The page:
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  5. Congrats! That's an awesome finish time and I love the medal!!

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    1. Thanks ;-) The medal definitely is pretty cool ;-)

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  6. That sounds like a pretty damn good time to me! I think you did great & that's amazing swag for a 5k.

    Don't get me started on wave starts and finding some room to run at the moment . . .

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    1. The race start was a bit odd...I'm glad we had the staggered waves (each wave was a few minutes apart)...but all the walkers towards the front???

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  7. Congrats! That's a pretty good time (faster than I do a 5k). I love all the swag you got too.

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  8. Congrats on your race! Im amazed at how quickly you've come back from your injury. It must be from all the walking you did!

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  9. Nice job on your return to racing! Our Turkey Trot is like that - walkers in the 2nd row. I find those kind of 5ks so frustrating.

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    1. Seriously? How do "those walkers in the front" not realize they are more of a hazzard than anything? Jumping the line is SO not cool unless you're able to maintain your lead LOL

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  10. That is a lot of swag for a 5k and what a great cause to run for. Seems like it was the perfect day for a comeback! No idea why walkers go up towards the front! Some of those stroller runners are really fast though

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    1. Yes, there definitely were legit runners with strollers...but also a lot of lollygaggers LOL

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  11. Congrats!! In my world any sub-30 5K is awesome! Seems like a great race.

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    1. Thanks! It felt like a substantial comeback ;-)

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  13. Sounds like a fun race and a great way to get back into running!

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  14. Congrats! Sounds like a fun race! I love that medal.

    I personally love 5Ks. There's just something magical about running hard for 3 miles.

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    1. Well, I think 5K's are (kinda) dumb LOL When you have long legs, big feet, and no semblance of natural speed or grace...let's just say it's 3.1 miles of a.w.k.w.a.r.d.

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  15. A 5k sounds like the perfect race distance for your first comeback race. And kudos to you for running a strong race. When's the next race?

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    1. I actually have a 5-miler next weekend ;-)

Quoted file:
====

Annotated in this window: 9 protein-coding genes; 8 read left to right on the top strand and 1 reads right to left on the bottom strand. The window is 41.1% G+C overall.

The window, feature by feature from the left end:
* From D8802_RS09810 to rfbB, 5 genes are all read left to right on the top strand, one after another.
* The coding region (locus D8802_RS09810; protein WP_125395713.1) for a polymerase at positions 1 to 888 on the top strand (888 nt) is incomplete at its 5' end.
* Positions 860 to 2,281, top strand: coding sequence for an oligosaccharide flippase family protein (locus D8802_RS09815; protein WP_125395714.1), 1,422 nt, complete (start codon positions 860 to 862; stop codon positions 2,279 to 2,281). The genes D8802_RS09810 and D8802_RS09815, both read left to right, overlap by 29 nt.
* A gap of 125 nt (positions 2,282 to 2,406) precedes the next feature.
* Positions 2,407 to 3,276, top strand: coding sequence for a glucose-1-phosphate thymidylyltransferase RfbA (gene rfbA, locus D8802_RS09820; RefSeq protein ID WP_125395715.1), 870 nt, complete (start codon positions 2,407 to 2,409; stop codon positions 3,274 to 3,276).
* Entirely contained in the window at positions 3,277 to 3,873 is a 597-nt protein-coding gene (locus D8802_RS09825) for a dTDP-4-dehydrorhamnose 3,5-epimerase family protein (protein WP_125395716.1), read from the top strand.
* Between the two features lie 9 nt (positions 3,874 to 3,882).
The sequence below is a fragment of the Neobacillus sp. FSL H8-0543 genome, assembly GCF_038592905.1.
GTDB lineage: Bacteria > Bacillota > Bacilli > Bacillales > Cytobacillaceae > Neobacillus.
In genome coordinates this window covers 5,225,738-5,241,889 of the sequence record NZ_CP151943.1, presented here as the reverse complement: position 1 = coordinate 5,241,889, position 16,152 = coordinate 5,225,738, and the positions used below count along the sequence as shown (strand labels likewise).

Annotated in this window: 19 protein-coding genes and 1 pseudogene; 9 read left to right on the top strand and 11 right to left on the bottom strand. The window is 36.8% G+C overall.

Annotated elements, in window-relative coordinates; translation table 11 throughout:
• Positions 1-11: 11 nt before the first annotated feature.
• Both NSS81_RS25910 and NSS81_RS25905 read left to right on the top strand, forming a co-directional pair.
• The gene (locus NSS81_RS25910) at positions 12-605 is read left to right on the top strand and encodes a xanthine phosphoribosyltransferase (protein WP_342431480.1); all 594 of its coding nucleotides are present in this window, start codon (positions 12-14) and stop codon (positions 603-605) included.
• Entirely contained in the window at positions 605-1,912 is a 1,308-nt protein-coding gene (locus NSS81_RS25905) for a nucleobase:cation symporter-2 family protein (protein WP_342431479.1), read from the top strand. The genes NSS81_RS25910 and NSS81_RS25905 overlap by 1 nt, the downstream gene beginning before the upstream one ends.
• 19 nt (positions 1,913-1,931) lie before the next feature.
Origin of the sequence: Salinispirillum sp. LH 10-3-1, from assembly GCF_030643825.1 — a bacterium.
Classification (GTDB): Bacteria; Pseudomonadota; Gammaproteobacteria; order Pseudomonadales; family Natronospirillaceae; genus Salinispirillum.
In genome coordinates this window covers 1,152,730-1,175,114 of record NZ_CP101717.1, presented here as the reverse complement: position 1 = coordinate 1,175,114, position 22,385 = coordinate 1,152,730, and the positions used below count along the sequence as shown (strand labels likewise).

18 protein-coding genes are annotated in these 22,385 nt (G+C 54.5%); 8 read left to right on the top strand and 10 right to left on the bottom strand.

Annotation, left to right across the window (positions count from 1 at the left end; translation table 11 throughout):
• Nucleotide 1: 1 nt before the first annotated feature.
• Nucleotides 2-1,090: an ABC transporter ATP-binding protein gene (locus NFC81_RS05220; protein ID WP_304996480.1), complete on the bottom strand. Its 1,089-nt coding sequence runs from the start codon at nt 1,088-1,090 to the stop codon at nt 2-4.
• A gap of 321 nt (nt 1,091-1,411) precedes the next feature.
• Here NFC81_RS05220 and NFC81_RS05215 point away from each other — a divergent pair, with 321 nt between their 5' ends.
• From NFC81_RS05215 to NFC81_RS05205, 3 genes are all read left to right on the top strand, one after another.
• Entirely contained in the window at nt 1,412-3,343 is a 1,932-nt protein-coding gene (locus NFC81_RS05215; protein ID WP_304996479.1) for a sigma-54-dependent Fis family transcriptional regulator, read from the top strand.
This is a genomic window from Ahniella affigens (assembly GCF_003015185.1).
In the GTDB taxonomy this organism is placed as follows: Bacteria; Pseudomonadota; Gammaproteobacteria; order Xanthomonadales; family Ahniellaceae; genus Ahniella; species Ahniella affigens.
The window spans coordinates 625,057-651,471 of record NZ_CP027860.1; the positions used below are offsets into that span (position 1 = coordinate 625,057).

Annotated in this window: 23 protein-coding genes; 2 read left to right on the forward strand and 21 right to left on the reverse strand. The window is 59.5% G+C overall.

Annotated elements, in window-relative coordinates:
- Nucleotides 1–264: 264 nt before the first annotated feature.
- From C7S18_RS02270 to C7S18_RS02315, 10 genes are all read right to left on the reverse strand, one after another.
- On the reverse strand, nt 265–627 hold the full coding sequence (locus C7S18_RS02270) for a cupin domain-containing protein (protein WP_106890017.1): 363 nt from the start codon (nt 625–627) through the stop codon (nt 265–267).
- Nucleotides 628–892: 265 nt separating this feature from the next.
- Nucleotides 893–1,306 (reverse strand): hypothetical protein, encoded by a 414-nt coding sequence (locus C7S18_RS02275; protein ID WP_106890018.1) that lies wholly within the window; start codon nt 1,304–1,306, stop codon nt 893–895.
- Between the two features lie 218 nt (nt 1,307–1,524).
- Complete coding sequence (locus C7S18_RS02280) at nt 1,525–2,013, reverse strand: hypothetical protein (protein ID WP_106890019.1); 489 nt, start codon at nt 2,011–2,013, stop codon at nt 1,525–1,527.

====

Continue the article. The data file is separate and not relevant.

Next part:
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  16. Love that you used this event to welcome back running. Congrats! So fun to spend time in the football stadium, being on the field makes everything seem so huge right!

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    1. It was pretty cool being on THE field ;-)

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    1. The medal is pretty neat...I just have to be careful to NOT drop it on my toes

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  18. Congratulations on your fantastic comeback! You are such a dedicated runner and inspiration...LOVE it!!!

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    1. Thanks ;-) This was a fun "comeback" race

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  19. I always find the college 5ks to be the most fun!

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  20. What a perfect race to make your comeback race! When the Hokie Half was first run at Virginia Tech I was so excited that I couldn't stand it! Bill and I ran it the first two years, but it's a four-hour drive to VT and with season tickets to football, adding another weekend's drive to Blacksburg just became too much. We also have a 3.2-mile Run In Remembrance every April to honor and remember the 32 lost on April 16, 2007. We ran it once and even after all these years, it's a very tough and somber race.

    How cool that you got to run through the tunnel and onto the field at the end of the race! During the Run In Remembrance we get to do that, too, AND they have Enter Sandman playing on a loop so everyone gets to run onto the field to Enter Sandman! It's sooooo awesome!

    When I was a marathoner, I had the same attitude toward 5K's. I said that I was lazy and didn't want to run that fast for that long. These days I love 5K's! Don't get me started on people starting at the front of the race who plan to walk. I'm sure they're just clueless and have no idea about proper race etiquette.

    Thanks for linking up!